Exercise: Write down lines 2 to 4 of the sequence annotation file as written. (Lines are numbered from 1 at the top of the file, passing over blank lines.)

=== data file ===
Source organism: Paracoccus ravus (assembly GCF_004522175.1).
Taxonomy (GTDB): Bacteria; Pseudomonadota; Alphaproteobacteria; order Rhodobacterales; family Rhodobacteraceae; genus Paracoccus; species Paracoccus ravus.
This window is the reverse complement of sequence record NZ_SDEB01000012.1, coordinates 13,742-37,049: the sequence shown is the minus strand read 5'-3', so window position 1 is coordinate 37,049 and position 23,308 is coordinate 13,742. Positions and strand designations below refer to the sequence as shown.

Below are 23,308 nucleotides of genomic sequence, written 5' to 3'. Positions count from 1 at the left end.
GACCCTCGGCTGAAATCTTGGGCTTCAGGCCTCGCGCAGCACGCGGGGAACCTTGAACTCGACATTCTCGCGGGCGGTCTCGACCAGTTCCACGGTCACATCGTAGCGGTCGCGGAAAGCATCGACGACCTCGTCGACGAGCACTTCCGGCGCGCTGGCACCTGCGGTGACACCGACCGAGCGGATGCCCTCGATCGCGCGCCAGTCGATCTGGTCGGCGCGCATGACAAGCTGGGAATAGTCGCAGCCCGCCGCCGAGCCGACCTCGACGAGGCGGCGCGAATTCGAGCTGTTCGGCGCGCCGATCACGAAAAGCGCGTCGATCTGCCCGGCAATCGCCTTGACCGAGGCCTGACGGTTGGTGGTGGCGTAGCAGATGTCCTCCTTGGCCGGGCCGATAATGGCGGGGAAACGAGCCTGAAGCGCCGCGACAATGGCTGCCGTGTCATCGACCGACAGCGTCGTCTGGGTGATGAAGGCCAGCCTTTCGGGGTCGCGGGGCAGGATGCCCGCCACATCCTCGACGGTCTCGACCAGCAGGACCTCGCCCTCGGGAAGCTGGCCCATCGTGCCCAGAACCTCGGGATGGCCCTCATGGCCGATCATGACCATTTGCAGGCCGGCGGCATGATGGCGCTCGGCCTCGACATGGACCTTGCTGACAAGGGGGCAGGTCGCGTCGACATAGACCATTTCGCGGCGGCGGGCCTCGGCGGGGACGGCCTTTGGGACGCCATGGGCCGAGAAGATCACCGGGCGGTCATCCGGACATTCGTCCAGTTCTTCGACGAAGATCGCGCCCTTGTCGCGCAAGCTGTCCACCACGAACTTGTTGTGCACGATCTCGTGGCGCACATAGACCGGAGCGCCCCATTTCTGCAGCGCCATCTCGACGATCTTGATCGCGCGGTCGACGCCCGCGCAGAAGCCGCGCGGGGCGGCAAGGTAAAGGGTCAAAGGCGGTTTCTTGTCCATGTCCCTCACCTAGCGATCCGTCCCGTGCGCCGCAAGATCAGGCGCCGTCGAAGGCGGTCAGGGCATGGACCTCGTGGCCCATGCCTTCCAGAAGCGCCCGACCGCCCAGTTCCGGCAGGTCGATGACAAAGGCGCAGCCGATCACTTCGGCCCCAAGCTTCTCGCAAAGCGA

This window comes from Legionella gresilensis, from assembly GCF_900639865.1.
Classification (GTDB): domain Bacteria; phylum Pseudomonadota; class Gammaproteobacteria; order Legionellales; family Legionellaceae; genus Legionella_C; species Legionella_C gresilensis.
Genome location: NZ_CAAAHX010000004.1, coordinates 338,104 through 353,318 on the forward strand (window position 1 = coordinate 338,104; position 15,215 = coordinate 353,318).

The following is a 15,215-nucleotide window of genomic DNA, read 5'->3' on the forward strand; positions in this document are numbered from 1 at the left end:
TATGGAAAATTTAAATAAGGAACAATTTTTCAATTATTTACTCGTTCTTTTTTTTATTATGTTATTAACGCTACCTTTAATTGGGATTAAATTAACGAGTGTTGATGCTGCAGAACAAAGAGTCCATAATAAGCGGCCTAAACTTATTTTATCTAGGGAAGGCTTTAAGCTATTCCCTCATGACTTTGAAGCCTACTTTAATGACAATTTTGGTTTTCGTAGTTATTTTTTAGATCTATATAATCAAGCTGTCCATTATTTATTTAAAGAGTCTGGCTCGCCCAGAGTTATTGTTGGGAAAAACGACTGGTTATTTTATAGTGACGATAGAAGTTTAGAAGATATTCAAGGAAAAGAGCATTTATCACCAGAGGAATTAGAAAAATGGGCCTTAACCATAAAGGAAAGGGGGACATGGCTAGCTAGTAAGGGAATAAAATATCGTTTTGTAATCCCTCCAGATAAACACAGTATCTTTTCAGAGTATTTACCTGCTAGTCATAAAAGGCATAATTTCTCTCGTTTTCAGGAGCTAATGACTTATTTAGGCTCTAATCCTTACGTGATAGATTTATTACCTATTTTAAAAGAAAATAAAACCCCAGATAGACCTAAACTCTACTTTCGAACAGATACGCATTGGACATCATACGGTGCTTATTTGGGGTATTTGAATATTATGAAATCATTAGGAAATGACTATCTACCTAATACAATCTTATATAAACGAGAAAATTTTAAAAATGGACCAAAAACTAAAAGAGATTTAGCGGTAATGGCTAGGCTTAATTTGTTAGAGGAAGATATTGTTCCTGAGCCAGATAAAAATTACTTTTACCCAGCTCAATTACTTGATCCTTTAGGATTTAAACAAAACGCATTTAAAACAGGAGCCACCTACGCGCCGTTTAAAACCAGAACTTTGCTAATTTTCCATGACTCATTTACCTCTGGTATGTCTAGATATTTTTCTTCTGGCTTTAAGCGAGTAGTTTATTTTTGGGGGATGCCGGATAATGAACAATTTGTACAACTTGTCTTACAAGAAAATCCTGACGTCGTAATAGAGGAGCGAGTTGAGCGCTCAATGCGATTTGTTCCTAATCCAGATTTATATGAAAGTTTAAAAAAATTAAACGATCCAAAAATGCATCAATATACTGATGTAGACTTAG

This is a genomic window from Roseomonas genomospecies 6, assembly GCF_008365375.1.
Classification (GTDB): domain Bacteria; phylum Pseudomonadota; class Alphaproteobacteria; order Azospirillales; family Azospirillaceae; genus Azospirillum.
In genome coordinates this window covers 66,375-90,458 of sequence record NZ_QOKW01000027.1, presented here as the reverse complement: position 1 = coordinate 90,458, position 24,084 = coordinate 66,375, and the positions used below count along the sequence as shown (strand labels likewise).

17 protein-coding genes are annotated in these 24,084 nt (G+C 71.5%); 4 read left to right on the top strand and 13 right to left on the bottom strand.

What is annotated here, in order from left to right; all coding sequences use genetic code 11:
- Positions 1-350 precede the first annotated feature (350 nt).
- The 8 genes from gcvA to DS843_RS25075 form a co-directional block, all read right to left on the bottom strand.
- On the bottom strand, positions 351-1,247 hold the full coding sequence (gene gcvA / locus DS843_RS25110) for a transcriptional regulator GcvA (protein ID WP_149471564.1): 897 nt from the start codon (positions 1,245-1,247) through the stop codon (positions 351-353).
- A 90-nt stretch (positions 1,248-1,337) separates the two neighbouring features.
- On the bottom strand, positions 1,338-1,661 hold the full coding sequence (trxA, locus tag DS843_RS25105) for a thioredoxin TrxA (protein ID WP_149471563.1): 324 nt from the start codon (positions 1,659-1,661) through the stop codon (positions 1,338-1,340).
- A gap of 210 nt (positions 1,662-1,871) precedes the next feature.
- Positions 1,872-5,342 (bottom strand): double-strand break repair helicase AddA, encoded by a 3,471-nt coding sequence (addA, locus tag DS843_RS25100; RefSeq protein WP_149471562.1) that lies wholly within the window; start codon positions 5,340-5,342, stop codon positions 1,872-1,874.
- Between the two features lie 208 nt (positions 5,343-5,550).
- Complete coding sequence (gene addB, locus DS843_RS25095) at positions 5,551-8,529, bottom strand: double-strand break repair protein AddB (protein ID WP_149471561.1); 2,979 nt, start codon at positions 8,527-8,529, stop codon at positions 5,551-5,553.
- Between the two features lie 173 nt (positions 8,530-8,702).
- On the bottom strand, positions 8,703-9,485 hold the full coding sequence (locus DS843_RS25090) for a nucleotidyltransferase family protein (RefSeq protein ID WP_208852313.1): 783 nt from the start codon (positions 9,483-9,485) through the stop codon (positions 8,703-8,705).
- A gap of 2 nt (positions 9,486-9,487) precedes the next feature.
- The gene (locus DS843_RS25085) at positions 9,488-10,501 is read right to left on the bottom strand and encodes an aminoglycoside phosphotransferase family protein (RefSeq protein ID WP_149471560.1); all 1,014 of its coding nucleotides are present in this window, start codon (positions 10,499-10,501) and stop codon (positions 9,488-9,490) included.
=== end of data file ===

Taxonomy (GTDB): Bacteria; Pseudomonadota; Alphaproteobacteria; order Rhodobacterales; family Rhodobacteraceae; genus Paracoccus; species Paracoccus ravus.
This window is the reverse complement of sequence record NZ_SDEB01000012.1, coordinates 13,742-37,049: the sequence shown is the minus strand read 5'-3', so window position 1 is coordinate 37,049 and position 23,308 is coordinate 13,742. Positions and strand designations below refer to the sequence as shown.

Below are 23,308 nucleotides of genomic sequence, written 5' to 3'. Positions count from 1 at the left end.